USCSS Conrad 10 : The lower decks

The build for the upper deck of the Conrad is mostly done now – I’m letting it sit for a time while I work on how the story will flow through it. I’ve reconfigured it a little and I’ve had to abandon some areas due to land impact issues – when I’ve finished the build I may come back and fill in what I’ve left out if there’s any room.

For the building work I’ve moved on to the lower deck. The lighting effects are going to be stronger and more animated down there – the upper deck should introduce the players to the way the Conrad uses light without overwhelming them; the lower deck turns it up to eleven.

I’ve been working on various props and effects and some fairly cool looking sets are beginning to come together.

One of the things I definitely wanted to have was dangling chains for the industrial-looking parts of the build. This presented a couple of challenges.

Chains are hideously complex shapes that just eat polygons like mad. Even games like Skyrim resort to using a pre-rendered texture on a single flat poly in places. With a bit of poly-bashing in Lightwave I managed to come up with a satisfactory looking chain that will give me about 120 links for an LI of only two – I’m still fiddling with this and may be able to get it down further with a little luck. In any case it’s enough right now to give me a 10m chain that looks heavy without being too oversized.

The second problem was that the chains need to move. Just hanging still really did nothing for the scene. I fiddled with scripts for quite a while and eventually ended up with a system that used llSetKeyframedMotion to add a gentle swaying to them. Several copies of this, moved to slightly different levels and angles, produced a really nice little cluster of subtle motion.

Prior to tackling the Conrad I’d never used llSetKeyframedMotion before so it’s been a little bit of a learning curve but it’s turning out to be a fantastically useful tool.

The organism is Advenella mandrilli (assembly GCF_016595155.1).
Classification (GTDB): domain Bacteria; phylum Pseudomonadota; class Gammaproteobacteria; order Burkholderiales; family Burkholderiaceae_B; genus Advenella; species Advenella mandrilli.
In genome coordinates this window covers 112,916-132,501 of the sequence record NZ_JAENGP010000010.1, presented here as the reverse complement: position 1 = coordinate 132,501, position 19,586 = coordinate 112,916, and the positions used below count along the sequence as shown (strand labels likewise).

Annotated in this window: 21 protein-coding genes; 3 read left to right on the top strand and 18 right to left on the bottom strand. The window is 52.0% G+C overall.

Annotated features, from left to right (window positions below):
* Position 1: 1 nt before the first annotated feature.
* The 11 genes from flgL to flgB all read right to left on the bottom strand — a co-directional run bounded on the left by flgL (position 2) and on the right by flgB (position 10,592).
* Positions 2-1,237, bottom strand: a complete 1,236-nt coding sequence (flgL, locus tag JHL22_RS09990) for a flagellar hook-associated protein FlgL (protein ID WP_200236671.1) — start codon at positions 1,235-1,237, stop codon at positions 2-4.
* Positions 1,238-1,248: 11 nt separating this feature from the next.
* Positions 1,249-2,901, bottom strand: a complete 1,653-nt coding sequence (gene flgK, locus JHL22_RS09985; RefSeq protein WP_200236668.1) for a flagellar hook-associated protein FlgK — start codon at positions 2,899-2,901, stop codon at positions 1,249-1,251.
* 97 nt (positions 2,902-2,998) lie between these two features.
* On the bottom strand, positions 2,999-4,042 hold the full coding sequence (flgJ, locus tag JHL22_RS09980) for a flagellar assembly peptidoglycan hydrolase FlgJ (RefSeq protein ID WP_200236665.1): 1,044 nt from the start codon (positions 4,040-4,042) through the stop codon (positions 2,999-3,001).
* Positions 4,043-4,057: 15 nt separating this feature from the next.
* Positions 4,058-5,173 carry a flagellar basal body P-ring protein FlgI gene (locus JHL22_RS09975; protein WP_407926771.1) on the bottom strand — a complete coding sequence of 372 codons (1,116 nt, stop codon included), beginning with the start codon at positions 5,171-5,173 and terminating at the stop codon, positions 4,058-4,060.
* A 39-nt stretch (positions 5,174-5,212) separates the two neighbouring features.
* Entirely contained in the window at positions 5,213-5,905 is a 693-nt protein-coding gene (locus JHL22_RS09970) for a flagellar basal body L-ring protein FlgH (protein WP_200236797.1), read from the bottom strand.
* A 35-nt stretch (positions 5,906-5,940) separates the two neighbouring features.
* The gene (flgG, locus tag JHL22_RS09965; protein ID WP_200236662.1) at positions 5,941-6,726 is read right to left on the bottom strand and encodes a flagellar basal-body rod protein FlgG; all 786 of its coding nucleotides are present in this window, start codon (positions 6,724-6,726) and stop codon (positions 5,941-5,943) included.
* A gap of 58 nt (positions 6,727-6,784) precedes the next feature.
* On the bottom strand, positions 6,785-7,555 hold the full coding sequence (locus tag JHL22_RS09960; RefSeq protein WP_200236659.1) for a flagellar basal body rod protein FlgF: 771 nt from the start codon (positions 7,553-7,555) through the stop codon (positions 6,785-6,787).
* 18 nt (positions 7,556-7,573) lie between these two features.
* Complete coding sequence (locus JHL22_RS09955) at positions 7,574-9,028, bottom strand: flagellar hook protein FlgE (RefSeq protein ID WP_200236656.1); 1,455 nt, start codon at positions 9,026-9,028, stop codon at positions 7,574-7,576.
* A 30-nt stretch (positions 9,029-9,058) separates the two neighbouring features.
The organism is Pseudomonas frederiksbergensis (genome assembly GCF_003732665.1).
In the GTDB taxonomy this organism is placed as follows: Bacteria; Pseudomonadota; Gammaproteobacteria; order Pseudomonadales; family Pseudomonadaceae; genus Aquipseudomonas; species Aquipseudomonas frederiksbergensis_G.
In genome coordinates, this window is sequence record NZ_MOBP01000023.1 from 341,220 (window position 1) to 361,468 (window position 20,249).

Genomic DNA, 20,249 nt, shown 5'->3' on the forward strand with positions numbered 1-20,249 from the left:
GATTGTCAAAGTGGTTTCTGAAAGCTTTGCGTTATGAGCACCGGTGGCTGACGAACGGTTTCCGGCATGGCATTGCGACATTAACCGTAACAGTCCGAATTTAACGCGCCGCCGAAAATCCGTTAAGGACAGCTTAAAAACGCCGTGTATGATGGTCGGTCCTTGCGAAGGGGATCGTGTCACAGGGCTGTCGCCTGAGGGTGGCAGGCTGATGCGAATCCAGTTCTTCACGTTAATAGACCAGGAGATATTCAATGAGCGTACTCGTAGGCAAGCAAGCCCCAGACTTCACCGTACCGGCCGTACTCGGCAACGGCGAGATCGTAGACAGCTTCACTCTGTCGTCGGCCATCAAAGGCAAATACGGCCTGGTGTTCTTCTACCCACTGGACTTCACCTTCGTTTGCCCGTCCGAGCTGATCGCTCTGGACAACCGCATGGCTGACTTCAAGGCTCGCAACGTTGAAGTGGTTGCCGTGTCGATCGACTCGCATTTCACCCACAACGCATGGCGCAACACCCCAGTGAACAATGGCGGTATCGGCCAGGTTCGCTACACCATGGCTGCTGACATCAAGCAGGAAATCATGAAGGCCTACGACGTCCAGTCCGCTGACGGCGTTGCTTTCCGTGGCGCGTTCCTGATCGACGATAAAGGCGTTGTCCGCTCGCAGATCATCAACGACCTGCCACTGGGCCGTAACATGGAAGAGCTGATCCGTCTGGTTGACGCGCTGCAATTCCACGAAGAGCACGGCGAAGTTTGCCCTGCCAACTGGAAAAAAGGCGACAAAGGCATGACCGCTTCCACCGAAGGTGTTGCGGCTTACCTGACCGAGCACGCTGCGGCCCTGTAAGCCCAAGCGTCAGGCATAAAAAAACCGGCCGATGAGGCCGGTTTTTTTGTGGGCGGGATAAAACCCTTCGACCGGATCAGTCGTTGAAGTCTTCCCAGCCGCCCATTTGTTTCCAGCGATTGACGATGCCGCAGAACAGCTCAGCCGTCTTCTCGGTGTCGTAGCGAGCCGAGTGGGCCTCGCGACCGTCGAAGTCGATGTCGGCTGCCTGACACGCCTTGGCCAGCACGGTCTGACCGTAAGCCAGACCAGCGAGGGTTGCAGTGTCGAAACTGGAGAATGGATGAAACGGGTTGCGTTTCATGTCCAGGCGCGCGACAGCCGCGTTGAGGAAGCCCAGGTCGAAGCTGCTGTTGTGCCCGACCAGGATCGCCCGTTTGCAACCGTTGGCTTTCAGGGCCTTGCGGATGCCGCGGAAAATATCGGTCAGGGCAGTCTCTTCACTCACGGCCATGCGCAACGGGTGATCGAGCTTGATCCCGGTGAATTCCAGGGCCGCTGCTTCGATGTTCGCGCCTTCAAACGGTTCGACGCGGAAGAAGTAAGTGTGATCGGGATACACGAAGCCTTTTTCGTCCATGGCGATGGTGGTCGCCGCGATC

Conrad Lower Decks

In the picture above you can see the chains in place in a roughed-out industrial build. What I can’t show you on this blog is the animated lighting in that set (well, not until I get a proper vidcap solution sorted out, but that’s way down my list of priorities at the moment – you’ll just have to wait and see it in-world!). I’ve gone with the old cliche of having light shining into the scene through a ventilation duct with a fan in it. I’ve never understood why anyone would mount a light above a fan like that but I can’t argue with the atmospheric effect it produces.

It took some experimenting to get this effect to look right, though. The obvious solution, and my first attempt at it, was to have a simple light projector shining down from above a mesh fan. This sort of worked but the SL rendering engine is picky about what shadows it renders – if the shadow-casting object is too far away it gets culled from the shadow mapping and all the effects disappear. With the fans mounted on a high ceiling the effect of their shadows rarely made it to the ground.

What I eventually ended up with was a (fairly crude) mesh fan that projected its own shadow map into the scene.

Mesh objects can act as projector lights as well as prims. They will project light along what Lightwave labels as the +Z axis and Blender labels as the +Y axis. This makes it fairly easy to construct a mesh fan that will be able to project a light from its face and a projection texture that will reflect the effect of a light shining from behind the fan.

FanBlades2

Projection texture for the fan

SL is much more reliable when dealing with light projectors – there’s no awkward culling; they project their light over their configured range reliably.

Add this to a small mesh duct that places a poly behind the fan that I can assign a white fullbright texture to with a little glow and you get a convincing effect of light shining into the scene through a fan.

Each fan has a small script that uses llTargetOmega to set them spinning – the projected light spins with the prim that’s projecting it – and the effect is complete.

This technique adds reliable dynamic lighting to a 14m high room – no problems with shadow culling. The effect seen in-world is great, especially when interacting with normal- and specular-mapped objects.

I’d like to add some volumetric lighting effects to this as well but I’m still working on that and I suspect that I won’t be able to make it work effectively in any case. Still, I’m happy enough with what I have so far 🙂

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